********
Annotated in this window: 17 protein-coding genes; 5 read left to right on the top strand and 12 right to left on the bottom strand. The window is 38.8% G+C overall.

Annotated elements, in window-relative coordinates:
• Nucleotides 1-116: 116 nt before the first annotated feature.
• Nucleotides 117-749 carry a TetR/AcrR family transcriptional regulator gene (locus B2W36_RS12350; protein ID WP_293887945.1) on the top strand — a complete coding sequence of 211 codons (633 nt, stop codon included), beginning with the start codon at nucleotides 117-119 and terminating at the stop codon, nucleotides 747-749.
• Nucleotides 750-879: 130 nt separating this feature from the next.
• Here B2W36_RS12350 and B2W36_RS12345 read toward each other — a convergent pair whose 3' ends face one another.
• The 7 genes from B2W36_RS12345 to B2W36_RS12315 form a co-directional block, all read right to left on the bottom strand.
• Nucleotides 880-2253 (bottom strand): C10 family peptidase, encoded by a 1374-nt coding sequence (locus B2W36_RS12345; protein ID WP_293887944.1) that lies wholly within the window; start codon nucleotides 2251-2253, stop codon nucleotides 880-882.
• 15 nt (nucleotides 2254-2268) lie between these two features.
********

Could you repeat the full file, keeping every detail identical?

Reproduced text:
Annotated in this window: 17 protein-coding genes; 5 read left to right on the top strand and 12 right to left on the bottom strand. The window is 38.8% G+C overall.

Annotated elements, in window-relative coordinates:
• Nucleotides 1-116: 116 nt before the first annotated feature.
• Nucleotides 117-749 carry a TetR/AcrR family transcriptional regulator gene (locus B2W36_RS12350; protein ID WP_293887945.1) on the top strand — a complete coding sequence of 211 codons (633 nt, stop codon included), beginning with the start codon at nucleotides 117-119 and terminating at the stop codon, nucleotides 747-749.
• Nucleotides 750-879: 130 nt separating this feature from the next.
• Here B2W36_RS12350 and B2W36_RS12345 read toward each other — a convergent pair whose 3' ends face one another.
• The 7 genes from B2W36_RS12345 to B2W36_RS12315 form a co-directional block, all read right to left on the bottom strand.
• Nucleotides 880-2253 (bottom strand): C10 family peptidase, encoded by a 1374-nt coding sequence (locus B2W36_RS12345; protein ID WP_293887944.1) that lies wholly within the window; start codon nucleotides 2251-2253, stop codon nucleotides 880-882.
• 15 nt (nucleotides 2254-2268) lie between these two features.